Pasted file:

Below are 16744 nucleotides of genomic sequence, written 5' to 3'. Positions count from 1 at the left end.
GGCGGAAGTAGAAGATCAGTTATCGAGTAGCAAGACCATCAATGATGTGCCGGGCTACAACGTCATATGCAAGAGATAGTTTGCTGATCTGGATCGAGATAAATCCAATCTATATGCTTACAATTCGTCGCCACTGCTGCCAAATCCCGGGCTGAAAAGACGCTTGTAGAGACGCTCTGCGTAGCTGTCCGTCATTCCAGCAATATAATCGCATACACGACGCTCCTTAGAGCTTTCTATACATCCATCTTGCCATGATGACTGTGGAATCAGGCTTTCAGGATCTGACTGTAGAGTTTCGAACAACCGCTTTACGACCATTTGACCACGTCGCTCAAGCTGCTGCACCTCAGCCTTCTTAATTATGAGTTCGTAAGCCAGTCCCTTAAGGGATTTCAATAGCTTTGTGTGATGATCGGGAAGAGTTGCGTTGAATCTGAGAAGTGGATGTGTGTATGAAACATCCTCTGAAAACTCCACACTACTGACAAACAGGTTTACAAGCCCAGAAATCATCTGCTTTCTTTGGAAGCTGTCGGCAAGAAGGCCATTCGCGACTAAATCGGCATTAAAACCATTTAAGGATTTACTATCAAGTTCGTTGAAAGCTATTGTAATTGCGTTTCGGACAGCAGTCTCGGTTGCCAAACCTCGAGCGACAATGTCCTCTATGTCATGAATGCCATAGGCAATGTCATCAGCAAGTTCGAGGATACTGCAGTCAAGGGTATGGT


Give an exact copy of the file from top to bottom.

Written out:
Below are 16744 nucleotides of genomic sequence, written 5' to 3'. Positions count from 1 at the left end.
GGCGGAAGTAGAAGATCAGTTATCGAGTAGCAAGACCATCAATGATGTGCCGGGCTACAACGTCATATGCAAGAGATAGTTTGCTGATCTGGATCGAGATAAATCCAATCTATATGCTTACAATTCGTCGCCACTGCTGCCAAATCCCGGGCTGAAAAGACGCTTGTAGAGACGCTCTGCGTAGCTGTCCGTCATTCCAGCAATATAATCGCATACACGACGCTCCTTAGAGCTTTCTATACATCCATCTTGCCATGATGACTGTGGAATCAGGCTTTCAGGATCTGACTGTAGAGTTTCGAACAACCGCTTTACGACCATTTGACCACGTCGCTCAAGCTGCTGCACCTCAGCCTTCTTAATTATGAGTTCGTAAGCCAGTCCCTTAAGGGATTTCAATAGCTTTGTGTGATGATCGGGAAGAGTTGCGTTGAATCTGAGAAGTGGATGTGTGTATGAAACATCCTCTGAAAACTCCACACTACTGACAAACAGGTTTACAAGCCCAGAAATCATCTGCTTTCTTTGGAAGCTGTCGGCAAGAAGGCCATTCGCGACTAAATCGGCATTAAAACCATTTAAGGATTTACTATCAAGTTCGTTGAAAGCTATTGTAATTGCGTTTCGGACAGCAGTCTCGGTTGCCAAACCTCGAGCGACAATGTCCTCTATGTCATGAATGCCATAGGCAATGTCATCAGCAAGTTCGAGGATACTGCAGTCAAGGGTATGGT